When a couple have been living together for a number of years, and perhaps have children together, there is often confusion that they become ‘common-law spouses’. Many people believe they are entitled to the same legal rights as a married couple. Although the term ‘common-law spouse’ is frequently used, legally, there is no such thing and your legal rights as a partner depend upon whether you are married or are living together. Couples who live together but are not married are often informally called ‘cohabitees‘.
Complications From ‘Common Law Spouse’ Arrangements
There are a number of complications that arise from ‘common-law spouses’ separating, these include:
Claiming a Share of the Family Home
If the family home is held in one of the occupants’ names, both of you will not be able to claim a share of it. As a starting point, the house would be solely owned by the individual whose name is on the legal deeds. However, you might still be able to prove your right to the home if you can show that you have a ‘beneficial interest’. This usually means you’ve financially contributed to the home – for example by paying a mortgage or deposit.
Unmarried fathers do not automatically have Parental Rights for their child. Only a person who holds parental responsibility can legally have a say in significant decisions about a child’s upbringing. This may include what name the child shall be known by, education, travel, and health issues. Those without parental responsibility do not. Whether a father has parental responsibility depends on the age of the child and whether the unmarried father is named on their birth certificate.
Unmarried couples have no duty to provide for each other financially into the future, unlike married couples who sometimes do.
If you are living together and you and your partner have separate bank accounts, neither of you has the right to access money held in the other partner’s account. Furthermore, if you have a joint bank account and one of you didn’t use the account at all, for example, you didn’t pay any money in or take any out, it may be difficult to claim that you have any right to it.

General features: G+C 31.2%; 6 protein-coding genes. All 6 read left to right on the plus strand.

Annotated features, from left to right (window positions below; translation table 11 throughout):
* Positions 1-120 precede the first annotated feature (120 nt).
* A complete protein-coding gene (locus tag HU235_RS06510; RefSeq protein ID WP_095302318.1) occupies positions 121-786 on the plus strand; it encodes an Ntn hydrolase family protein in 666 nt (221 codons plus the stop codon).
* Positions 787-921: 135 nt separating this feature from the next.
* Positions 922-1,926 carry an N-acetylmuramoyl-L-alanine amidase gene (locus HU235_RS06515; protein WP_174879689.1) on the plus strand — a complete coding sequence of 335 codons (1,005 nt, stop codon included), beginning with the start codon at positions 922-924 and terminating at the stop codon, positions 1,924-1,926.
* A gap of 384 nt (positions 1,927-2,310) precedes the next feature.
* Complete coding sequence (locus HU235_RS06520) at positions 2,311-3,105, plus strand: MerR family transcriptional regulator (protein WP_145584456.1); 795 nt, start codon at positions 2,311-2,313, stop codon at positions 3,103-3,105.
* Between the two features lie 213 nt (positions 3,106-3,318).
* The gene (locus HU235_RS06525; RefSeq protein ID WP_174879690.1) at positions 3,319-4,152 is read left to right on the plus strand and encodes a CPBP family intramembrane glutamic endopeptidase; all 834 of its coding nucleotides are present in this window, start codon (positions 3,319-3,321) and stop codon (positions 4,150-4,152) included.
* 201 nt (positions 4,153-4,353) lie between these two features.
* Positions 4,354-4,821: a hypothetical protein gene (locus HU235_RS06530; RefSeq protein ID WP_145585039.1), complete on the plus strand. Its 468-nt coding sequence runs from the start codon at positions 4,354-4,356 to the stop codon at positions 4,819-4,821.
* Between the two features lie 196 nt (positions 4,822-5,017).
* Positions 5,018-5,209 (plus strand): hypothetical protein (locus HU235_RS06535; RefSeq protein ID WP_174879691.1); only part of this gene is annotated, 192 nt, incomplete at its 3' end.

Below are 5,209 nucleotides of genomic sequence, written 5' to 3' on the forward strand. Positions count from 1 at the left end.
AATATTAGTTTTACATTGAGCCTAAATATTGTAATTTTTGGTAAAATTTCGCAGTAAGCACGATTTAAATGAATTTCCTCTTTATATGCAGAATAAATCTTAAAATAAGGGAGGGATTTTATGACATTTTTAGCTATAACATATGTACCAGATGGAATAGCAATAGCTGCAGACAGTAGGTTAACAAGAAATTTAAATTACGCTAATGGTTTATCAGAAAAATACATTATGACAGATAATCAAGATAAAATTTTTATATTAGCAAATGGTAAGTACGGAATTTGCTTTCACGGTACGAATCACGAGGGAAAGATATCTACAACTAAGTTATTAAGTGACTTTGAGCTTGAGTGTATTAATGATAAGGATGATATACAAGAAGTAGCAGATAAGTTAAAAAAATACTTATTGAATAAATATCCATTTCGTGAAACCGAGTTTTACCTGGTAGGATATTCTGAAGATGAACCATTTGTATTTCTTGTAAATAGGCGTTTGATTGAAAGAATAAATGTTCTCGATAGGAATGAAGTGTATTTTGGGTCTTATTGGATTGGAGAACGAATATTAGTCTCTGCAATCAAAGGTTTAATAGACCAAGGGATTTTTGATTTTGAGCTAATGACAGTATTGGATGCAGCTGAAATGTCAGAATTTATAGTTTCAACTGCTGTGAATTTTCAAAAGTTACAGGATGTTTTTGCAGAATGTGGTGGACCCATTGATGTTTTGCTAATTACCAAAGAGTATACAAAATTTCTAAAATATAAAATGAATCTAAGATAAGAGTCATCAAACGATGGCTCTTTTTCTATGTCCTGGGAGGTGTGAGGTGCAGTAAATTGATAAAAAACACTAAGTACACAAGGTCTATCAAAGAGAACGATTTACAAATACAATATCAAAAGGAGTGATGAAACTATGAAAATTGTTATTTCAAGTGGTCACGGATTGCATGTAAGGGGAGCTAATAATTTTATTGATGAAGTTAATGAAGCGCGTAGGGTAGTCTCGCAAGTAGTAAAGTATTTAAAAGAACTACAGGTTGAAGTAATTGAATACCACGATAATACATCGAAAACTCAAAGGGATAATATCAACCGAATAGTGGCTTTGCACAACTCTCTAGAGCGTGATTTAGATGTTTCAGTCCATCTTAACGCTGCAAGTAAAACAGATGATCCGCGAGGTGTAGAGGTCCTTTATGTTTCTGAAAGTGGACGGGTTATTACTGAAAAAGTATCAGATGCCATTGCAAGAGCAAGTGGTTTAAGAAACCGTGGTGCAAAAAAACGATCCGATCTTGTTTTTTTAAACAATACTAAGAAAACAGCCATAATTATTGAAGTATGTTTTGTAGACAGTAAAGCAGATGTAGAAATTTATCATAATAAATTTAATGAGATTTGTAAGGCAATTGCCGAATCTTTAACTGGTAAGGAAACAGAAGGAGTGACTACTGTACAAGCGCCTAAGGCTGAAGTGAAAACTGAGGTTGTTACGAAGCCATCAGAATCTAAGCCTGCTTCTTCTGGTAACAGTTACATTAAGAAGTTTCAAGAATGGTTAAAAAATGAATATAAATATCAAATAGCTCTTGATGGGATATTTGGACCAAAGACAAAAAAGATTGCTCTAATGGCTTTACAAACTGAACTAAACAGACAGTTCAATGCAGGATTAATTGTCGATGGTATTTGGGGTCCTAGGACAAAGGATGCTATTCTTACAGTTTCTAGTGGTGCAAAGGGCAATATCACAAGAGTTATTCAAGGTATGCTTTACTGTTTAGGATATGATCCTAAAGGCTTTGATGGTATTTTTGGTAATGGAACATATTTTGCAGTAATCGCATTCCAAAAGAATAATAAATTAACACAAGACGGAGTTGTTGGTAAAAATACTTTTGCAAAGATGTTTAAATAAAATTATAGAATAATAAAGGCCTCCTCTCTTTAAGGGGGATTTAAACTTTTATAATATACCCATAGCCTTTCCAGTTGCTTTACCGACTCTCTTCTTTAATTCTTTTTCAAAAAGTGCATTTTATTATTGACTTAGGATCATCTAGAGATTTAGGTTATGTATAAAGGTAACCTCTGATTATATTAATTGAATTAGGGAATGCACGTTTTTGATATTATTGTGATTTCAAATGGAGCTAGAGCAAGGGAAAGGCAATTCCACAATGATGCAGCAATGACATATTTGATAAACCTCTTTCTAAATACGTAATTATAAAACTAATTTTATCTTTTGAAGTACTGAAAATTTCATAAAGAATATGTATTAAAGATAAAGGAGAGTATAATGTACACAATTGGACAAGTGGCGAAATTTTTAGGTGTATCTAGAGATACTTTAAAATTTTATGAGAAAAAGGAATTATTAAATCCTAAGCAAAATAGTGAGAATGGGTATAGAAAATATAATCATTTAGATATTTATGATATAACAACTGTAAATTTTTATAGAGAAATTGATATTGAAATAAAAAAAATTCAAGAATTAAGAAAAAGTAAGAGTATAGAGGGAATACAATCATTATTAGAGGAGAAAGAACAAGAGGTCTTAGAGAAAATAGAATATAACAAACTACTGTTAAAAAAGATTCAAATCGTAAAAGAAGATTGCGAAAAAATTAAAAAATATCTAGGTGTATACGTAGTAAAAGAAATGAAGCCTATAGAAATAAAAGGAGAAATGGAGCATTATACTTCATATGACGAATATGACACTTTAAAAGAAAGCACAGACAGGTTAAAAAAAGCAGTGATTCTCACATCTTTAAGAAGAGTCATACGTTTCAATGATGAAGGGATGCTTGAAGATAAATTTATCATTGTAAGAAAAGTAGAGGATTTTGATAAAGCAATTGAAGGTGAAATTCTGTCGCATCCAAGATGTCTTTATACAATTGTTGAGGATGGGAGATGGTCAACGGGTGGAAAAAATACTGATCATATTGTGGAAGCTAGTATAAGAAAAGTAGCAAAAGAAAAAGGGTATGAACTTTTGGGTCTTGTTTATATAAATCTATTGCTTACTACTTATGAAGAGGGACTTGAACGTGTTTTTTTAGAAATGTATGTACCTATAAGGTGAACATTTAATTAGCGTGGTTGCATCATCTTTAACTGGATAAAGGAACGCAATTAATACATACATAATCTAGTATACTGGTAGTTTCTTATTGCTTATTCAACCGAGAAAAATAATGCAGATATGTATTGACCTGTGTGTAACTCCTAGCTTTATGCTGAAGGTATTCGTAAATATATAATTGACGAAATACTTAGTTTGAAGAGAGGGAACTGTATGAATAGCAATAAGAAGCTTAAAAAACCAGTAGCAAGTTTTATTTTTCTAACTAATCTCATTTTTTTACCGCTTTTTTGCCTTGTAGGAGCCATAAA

If one partner dies without leaving a Will, the surviving partner will not automatically inherit anything unless the couple owned property jointly. If you inherit money or property from an unmarried partner, you are not exempt from paying inheritance tax, as married couples are.
You can formalise the legal aspects of your relationship with a common-law spouse by drawing up a legal agreement called a ‘cohabitation agreement’, also called a ‘living together agreement’.
A cohabitation agreement outlines the rights and obligations of each partner towards each other, and it is legally binding. Although this may seem formal, it’s a sensible and common method of protecting your assets and possessions and the right to claim them if you are living with a partner and have no intention to marry in the near future. When a cohabitation agreement is drawn up, it is advisable to draft a Will which will outline exactly what will happen to your possessions and finances when you die.
How Our Family Law Solicitors Can Help
You should always seek legal advice if you have any worries about ownership of assets and finances or your rights in an unmarried relationship.
At Howells, we have a long history of advising married and unmarried couples, and we can prepare cohabitation contracts or living together agreements, together with a Will.
Our Family Law department offers a free 30-minute consultation, fixed fees where appropriate and flexible appointments to suit your needs.
You can email Howells to make an appointment at firstname.lastname@example.org or call us:
Sheffield: 0114 249 66 66
Barnsley: 0122 680 51 90
Rotherham: 0170 936 40 00
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